def blind_rage(my_plays, their_plays, state):
    if not state:
        # Start in a good mood
        state.append(0)
        return 'c'
    
    if state[0] >= 5:
        # Calming down...
        state[0] = 0
        return 'c'
    
    if state[0]:
        # Rage mode
        state[0] += 1
        return 'd'
    
    if their_plays[-1] == 'd':
        # "You dare defect against me? I'll show you!"
        state[0] += 1
        return 'd'
    
    # Normal course of operation.
    return 'c'

Usually a cooperative prisoner, this one will fly into a blind rage when the opponent defects. Only calms down after 5 moves.

\$\endgroup\$
1
  • 1
    \$\begingroup\$ Thanks for the submission! \$\endgroup\$
    – isaacg
    Oct 27, 2023 at 15:24
1
\$\begingroup\$

Stuck Buttons (Prisoner)

def stuck_buttons(my_plays, their_plays, state):
    if not state:
        state.append(4)
        state.append(-1)
        return 'c'
    
    if state[0]:
        state[0] -= 1
        return my_plays[-1]
    else:
        state[0] = 4
        state[1] += 1
        return their_plays[state[1]]

I want to use the tit for tat strategy, but the buttons for "cooperate" and "defect" have been used so much they're getting stuck. I can't seem to change my choice until after 4 turns!

\$\endgroup\$
1
  • 1
    \$\begingroup\$ Thanks for the submission! \$\endgroup\$
    – isaacg
    Oct 27, 2023 at 15:24
1
\$\begingroup\$

Less-Deterministic

Prisoner

def less_deterministic_prisoner(my_plays, their_plays, state):
    if not state:
        state.append(0xe1)  # Initial state
        state.append(8)  # Whether to collect more info for seed
        state.append(False)  # PRNG has been initialized?
        
        return 'c'
    
    if state[1]:
        # Seed the PRNG with the data we get
        state[0] <<= 1
        state[0] |= (their_plays[-1] == 'd')
        state[1] -= 1
        
        return 'c'
    
    if not state[2]:
        # XOR with some data for some good old security through obscurity.
        state[0] ^= 0x03
        state[2] = True
    
    # PRNG is properly seeded now!
    my_choice = (state[0] & 0x8000) >> 15
    
    tap16 = (state[0] & 0x8000) >> 15
    tap15 = (state[0] & 0x4000) >> 14
    tap13 = (state[0] & 0x1000) >> 12
    tap4 = (state[0] & 0x0008) >> 3
    
    feedback = tap16 ^ tap15 ^ tap13 ^ tap4
    
    state[0] <<= 1
    state[0] &= 0xffff
    state[0] |= feedback
    
    return 'cd'[my_choice]

Flipper

def less_deterministic_flipper(p1_moves, p1_flipped_moves, p2_moves, p2_flipped_moves, flips_left, state):
    if not state:
        state.append(0x21)  # Initial state
        state.append(4)  # Whether to collect more info for seed
        state.append(False)  # PRNG has been initialized?
        
        return 0
    
    if state[1]:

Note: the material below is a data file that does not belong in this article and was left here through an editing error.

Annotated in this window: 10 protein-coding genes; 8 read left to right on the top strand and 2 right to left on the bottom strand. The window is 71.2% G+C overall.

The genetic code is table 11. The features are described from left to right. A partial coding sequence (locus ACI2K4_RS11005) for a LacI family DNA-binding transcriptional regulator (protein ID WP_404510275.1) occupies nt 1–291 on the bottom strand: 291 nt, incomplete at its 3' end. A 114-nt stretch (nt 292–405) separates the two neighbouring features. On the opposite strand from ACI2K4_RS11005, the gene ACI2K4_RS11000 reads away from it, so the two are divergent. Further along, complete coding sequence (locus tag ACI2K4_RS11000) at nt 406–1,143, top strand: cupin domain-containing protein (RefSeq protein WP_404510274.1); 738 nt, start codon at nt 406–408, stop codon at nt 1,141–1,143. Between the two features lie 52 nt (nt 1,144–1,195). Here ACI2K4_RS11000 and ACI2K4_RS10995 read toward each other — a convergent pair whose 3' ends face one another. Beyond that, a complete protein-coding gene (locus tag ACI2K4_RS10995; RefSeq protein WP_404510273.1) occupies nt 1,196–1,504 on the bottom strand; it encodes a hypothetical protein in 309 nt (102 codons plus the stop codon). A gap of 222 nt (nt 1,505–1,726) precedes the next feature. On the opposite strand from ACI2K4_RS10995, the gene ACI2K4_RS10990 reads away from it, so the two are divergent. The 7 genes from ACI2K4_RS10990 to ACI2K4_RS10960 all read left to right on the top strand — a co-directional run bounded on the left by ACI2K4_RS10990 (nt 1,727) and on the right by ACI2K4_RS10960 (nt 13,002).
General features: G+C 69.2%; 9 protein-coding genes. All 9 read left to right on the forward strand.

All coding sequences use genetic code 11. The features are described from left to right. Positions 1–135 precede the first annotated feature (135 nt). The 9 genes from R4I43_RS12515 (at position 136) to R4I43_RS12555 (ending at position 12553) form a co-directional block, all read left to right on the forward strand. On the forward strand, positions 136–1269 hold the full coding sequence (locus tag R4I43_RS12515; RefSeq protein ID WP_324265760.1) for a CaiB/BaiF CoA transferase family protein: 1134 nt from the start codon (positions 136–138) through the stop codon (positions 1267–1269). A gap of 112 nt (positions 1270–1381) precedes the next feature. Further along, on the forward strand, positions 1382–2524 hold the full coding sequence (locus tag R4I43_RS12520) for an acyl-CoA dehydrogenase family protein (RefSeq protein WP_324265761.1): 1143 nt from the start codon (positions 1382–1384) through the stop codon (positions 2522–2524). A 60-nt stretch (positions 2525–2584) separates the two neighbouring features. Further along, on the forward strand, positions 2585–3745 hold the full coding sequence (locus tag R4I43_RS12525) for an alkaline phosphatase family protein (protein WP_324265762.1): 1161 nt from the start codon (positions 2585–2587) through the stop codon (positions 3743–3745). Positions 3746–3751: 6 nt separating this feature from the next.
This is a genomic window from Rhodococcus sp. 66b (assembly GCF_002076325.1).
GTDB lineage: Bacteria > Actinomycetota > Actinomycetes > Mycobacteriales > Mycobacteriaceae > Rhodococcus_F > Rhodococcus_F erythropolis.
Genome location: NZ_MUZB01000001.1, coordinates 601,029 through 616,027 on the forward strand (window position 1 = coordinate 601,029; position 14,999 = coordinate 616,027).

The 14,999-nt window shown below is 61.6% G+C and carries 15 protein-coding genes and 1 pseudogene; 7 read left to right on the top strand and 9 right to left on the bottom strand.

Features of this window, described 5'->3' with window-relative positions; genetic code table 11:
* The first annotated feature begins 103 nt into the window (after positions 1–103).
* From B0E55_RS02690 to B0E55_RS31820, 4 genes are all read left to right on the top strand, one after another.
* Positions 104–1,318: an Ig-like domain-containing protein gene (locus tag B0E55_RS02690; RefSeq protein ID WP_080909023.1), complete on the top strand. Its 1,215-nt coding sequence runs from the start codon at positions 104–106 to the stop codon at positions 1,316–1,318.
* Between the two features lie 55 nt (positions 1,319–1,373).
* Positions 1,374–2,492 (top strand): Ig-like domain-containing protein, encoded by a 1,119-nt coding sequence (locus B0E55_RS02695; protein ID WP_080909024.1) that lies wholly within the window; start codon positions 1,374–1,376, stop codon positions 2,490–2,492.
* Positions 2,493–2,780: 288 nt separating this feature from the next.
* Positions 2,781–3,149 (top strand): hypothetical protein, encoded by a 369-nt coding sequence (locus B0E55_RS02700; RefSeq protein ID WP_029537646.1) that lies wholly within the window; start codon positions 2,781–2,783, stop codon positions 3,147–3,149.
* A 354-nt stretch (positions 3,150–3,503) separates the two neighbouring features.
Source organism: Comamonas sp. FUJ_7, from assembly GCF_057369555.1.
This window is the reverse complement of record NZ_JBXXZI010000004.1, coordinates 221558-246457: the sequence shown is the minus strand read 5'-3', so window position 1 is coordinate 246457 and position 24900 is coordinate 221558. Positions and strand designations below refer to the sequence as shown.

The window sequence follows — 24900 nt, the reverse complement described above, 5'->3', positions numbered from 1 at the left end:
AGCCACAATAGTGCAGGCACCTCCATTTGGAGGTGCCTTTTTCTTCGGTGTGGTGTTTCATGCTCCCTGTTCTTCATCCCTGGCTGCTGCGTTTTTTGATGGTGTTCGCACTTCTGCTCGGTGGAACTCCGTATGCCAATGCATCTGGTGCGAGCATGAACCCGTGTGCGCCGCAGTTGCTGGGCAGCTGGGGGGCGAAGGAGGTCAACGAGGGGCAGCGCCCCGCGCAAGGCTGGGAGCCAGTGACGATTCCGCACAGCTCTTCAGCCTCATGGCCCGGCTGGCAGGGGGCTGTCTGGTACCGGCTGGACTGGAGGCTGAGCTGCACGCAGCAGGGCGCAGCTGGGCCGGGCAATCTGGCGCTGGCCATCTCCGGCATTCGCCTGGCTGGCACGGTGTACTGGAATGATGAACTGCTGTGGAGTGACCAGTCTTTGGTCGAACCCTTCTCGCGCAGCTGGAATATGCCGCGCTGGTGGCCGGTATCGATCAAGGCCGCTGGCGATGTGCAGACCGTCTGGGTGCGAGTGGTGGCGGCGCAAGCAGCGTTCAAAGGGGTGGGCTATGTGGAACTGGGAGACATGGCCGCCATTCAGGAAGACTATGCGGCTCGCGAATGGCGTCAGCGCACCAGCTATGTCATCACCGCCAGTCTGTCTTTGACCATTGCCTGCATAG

# Seed the PRNG with the data we get
        state[0] <<= 1
        state[0] |= (p1_moves[-1] == 'd')
        state[0] <<= 1
        state[0] |= (p2_moves[-1] == 'd')
        state[1] -= 1
        
        return 0
    
    if not state[2]:
        # XOR with some data for some good old security through obscurity.
        state[0] ^= 0x44
        state[2] = True
    
    # PRNG is properly seeded now!
    first_bit = (state[0] & 0x8000) >> 15
    
    tap16 = (state[0] & 0x8000) >> 15
    tap15 = (state[0] & 0x4000) >> 14
    tap13 = (state[0] & 0x1000) >> 12
    tap4 = (state[0] & 0x0008) >> 3
    
    feedback = tap16 ^ tap15 ^ tap13 ^ tap4
    
    state[0] <<= 1
    state[0] &= 0xffff
    state[0] |= feedback
    
    second_bit = (state[0] & 0x8000) >> 15
    
    tap16 = (state[0] & 0x8000) >> 15
    tap15 = (state[0] & 0x4000) >> 14
    tap13 = (state[0] & 0x1000) >> 12
    tap4 = (state[0] & 0x0008) >> 3
    
    feedback = tap16 ^ tap15 ^ tap13 ^ tap4
    
    state[0] <<= 1
    state[0] &= 0xffff
    state[0] |= feedback
    
    # Use the two bits to make a choice
    choice = first_bit << 1
    choice |= second_bit
    
    return choice

Implements a simple PRNG that is seeded with the input we get from the opponent. With three total players in the mix, surely there's no way the others will be able to reliably influence our PRNG for their gain, right?

This bot is different from basic_random_flipper as it attempts to output a different sequence for each interaction.

\$\endgroup\$
3
  • 1
    \$\begingroup\$ less_deterministic_flipper returns 'c' sometimes, which is invalid. Can you please fix this? \$\endgroup\$
    – isaacg
    Oct 27, 2023 at 22:02
  • 1
    \$\begingroup\$ Just fixed the issue and tested it with the newest code. I copied some code and forgot to update it. \$\endgroup\$
    – huanglx
    Oct 27, 2023 at 23:20
  • \$\begingroup\$ Thanks for the submissions! \$\endgroup\$
    – isaacg
    Oct 28, 2023 at 0:16
0
\$\begingroup\$

Non-deterministic

EDIT: This bot is non-competing - see @isaacg's comment below.

Prisoner

def non_deterministic_prisoner(my_plays, their_plays, state):
    state.append(object())
    return 'cd'[hash(str(state)) % 128 < 65]

Flipper

def non_deterministic_flipper(p1_moves, p1_flipped_moves, p2_moves, p2_flipped_moves, flips_left, state):
    state.append(object())
    return hash(str(state)) % 4

basic_random_flipper is in fact deterministic (in that it will flip the same way given the same state). This flipper relies on where it is placed in memory, which means it will output different results even if given the same state.

I suppose it's not technically non-deterministic as you could in theory predict where the objects will be created in memory.

\$\endgroup\$
2
  • \$\begingroup\$ @isaacg Please let me know if this runs afoul of the specifications, and I will modify my submission (I'm not sure if creating objects counts as modifying the global state). \$\endgroup\$
    – huanglx
    Oct 27, 2023 at 18:54
  • 1
    \$\begingroup\$ I didn't state this in the challenge, but I'd prefer that submissions are deterministic, so that I don't need to run the challenge many times to get an average. I'll update the restrictions accordingly. \$\endgroup\$
    – isaacg
    Oct 27, 2023 at 18:55